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The iconic white building on the corner of Bienville and Bourbon Streets was initially erected by Pedro Front and Francisco Juncadelia of Barcelona to house their importing firm. For the next forty years, the store was home to the bartering of food, tobacco and Spanish liquor and functioned as an prototypical "corner grocery."

In 1815, the ground floor was converted into a saloon known as "Aleix's Coffee House" and was run by the nephews of Senora Juncadelia. This coffee house was later rechristened "The Absinthe Room" when mixologist Cayetano Ferrer created the famous Absinthe House Frappe here in 1874.

The original Old Absinthe House bar was to cease serving liquor at the start of Prohibition—a powerful message delivered to one of New Orleans’ most significant watering holes. After a few years of below-the-table liquor sales, the bar and all of its fixtures were removed from the Old Absinthe House and moved under cover of darkness to a 400 Bourbon Street in order to preserve it. This speakeasy operation was known as "The Absinthe House Bar” and served bootleg booze to those who were in-the-know on where to party or at least knew who to ask.

The speakeasy operation at 400 Bourbon Street is now a Mango Mango Daiquiri shop, serving overproof, frozen concoctions to New Orleans visitors eager to embrace the local open-container laws.

Many decades after Repeal Day, the original bar from the Old Absinthe House was returned to its 240 Bourbon Street home in early 2004 and currently resides in the adjacent, speakeasy-style cocktail bar, Belle Époque. The Old Absinthe House is an exercise in endurance and the convergence of past and present. The decorative marble fountains that were used to drip cool water into glasses of Absinthe in the 1800s have also found a new life in Belle Époque. History endures against the backdrop of a bustling, neon Bourbon Street.


240 Bourbon St
New Orleans, LA 70112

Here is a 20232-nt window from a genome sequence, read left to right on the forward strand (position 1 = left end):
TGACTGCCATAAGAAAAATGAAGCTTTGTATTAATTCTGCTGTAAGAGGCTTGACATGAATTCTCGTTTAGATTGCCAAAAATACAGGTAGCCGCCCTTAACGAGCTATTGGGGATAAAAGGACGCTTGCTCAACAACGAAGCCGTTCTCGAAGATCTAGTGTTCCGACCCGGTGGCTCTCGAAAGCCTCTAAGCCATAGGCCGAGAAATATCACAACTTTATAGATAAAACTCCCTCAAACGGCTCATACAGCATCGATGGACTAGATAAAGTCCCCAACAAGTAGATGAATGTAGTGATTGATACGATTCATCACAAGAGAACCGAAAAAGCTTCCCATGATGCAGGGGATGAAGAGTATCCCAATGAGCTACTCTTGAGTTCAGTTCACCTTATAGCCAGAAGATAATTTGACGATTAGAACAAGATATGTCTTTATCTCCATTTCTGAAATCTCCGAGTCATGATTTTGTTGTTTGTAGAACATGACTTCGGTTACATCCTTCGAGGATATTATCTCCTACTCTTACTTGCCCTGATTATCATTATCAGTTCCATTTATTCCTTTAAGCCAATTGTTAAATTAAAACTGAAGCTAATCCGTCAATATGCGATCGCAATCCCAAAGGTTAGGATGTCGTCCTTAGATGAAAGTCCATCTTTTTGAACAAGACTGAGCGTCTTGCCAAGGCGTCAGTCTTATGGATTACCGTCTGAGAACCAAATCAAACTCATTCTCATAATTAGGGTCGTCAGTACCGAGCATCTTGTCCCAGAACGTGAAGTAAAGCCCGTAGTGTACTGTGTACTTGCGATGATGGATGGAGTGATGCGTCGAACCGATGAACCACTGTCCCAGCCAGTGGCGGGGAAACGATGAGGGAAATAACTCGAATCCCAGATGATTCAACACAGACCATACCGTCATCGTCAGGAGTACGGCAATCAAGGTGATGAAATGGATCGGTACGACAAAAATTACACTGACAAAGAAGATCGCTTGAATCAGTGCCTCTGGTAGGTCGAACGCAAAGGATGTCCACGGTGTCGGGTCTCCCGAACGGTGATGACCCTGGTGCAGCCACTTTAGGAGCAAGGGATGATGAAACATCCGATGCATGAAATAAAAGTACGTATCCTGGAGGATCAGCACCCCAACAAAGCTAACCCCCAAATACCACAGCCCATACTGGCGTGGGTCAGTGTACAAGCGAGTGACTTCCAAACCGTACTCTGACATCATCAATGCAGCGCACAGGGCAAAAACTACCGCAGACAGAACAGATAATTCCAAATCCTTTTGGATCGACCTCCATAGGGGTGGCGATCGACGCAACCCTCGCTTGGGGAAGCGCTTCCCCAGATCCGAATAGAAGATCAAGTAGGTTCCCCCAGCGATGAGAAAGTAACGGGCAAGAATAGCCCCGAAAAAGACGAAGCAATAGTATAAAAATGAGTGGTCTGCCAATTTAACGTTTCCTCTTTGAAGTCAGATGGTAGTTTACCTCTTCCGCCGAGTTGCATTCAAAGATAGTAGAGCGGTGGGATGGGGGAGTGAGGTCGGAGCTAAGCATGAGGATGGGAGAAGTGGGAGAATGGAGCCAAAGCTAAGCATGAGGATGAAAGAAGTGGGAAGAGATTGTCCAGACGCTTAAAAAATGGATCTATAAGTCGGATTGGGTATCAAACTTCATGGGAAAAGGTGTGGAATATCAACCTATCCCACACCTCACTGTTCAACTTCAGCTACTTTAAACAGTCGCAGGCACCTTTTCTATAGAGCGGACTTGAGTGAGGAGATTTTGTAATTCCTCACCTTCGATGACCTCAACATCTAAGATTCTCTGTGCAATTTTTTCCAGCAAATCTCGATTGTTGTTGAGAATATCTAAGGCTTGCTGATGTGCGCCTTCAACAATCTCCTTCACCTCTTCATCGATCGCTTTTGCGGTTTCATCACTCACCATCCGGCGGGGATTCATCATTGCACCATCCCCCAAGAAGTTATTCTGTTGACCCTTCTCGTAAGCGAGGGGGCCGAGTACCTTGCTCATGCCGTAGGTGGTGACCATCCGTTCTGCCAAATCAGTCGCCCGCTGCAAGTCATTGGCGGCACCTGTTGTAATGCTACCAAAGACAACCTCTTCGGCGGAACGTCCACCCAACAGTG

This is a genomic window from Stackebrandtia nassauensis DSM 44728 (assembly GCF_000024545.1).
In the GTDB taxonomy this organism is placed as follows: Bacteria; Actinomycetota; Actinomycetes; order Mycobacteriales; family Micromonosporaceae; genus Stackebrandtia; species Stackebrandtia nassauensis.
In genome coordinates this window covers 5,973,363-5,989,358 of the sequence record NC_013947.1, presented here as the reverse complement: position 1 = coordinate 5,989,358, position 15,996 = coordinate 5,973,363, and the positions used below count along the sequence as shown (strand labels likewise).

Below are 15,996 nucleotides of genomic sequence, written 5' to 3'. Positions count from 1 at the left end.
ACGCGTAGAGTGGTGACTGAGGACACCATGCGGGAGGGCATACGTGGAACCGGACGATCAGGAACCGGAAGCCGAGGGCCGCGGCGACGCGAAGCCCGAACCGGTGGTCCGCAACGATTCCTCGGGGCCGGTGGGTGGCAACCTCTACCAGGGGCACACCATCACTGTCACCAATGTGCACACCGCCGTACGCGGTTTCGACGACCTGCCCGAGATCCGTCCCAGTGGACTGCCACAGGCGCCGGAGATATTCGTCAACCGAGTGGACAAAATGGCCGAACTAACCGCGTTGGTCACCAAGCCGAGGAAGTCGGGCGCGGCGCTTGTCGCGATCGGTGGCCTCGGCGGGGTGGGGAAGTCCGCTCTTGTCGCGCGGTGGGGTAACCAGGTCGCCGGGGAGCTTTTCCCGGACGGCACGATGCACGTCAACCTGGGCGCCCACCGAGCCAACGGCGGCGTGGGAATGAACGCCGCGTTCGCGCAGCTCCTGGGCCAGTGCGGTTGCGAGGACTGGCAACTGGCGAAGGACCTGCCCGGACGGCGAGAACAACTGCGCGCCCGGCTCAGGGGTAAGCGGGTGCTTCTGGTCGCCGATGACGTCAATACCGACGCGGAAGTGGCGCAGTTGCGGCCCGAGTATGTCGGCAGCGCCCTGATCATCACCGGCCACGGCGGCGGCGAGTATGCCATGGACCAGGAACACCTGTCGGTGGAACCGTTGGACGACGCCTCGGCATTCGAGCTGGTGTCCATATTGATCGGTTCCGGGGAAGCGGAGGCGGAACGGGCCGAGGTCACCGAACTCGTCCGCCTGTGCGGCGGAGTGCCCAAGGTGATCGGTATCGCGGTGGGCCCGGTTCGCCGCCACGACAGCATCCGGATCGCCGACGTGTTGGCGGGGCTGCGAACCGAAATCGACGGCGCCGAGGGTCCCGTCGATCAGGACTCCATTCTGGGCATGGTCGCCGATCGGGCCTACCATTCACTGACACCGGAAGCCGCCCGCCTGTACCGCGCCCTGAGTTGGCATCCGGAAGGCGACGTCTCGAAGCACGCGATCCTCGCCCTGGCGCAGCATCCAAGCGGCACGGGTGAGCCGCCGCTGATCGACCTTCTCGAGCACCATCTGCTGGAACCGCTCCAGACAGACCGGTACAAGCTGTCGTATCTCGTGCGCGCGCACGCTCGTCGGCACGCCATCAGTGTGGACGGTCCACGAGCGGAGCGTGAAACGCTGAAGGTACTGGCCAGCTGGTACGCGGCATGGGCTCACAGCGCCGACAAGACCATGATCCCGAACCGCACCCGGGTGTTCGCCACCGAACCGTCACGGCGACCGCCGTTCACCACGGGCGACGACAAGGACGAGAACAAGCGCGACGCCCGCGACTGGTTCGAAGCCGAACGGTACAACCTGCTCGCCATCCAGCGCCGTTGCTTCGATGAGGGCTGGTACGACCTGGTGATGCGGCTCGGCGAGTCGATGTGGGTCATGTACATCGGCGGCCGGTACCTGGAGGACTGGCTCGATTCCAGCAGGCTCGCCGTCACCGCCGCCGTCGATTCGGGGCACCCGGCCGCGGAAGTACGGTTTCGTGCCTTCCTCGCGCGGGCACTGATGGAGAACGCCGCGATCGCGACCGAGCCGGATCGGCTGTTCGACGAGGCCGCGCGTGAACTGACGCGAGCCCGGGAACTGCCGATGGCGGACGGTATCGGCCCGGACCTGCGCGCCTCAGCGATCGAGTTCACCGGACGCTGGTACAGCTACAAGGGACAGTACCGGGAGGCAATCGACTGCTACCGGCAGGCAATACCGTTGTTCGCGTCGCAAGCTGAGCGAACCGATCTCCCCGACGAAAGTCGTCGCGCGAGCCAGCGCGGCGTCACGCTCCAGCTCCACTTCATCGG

Sunday - Wednesday: 9am - 3am
Thursday - Saturday: 9am - 5am


(504) 523-3181




Rye Whiskey, Peychaud’s bitters, Angostura bitters, Herbsaint rinse 

Absinthe Frappe (Invented here by Cayetano Ferrer)
Herbsaint, Anisette, Soda water

Irish Coffee
Irish whiskey, coffee, whip cream, green creme de menthe, cherry

Bloody Mary Chile 
St. George Green Chile Vodka, Bloody Mary Mix, all the fixings

Ramos Fizz
Gin, orange flower water, sour, milk, simple syrup, egg white

Planters Punch
Dark rum, sour, float 151 rum, orange, grenadine

Mothers Milk
St. George NOLA Coffee Liqueur, splash of St. George Absinthe Verte, milk, Coke

World’s Best Gin and Tonic
St. George Terroir Gin, Tonic and Lime

California Cosmo
St. George California Citrus Vodka, Orange Liqueur, Cranberry Juice, Lime


historical significance


According to popular urban mythology, the second-floor of the Old Absinthe House was where the famed pirate and outlaw Jean Lafitte met with Andrew Jackson during the War of 1812. Jackson struck a deal with Lafitte and was awarded his assistance in the defense against British Naval forces during their last attempt to gain a foothold on American soil in the War of 1812. During the Battle of New Orleans, the “British batteries opened up en masse, and were immediately met with an angry barrage from Jackson’s 24 artillery pieces, some of them manned by Jean Lafitte’s pirates.

Fascinatingly, the War of 1812 had drawn to an official close with the signing of the Treaty of Ghent about two weeks prior to the Battle of New Orleans. As you might imagine, news did not travel quickly in 1812 and the British forces were not informed that their hostilities had ben called to an end.

Rather than causing a PR disaster, this post-peace battle contributed to a national sense of triumph.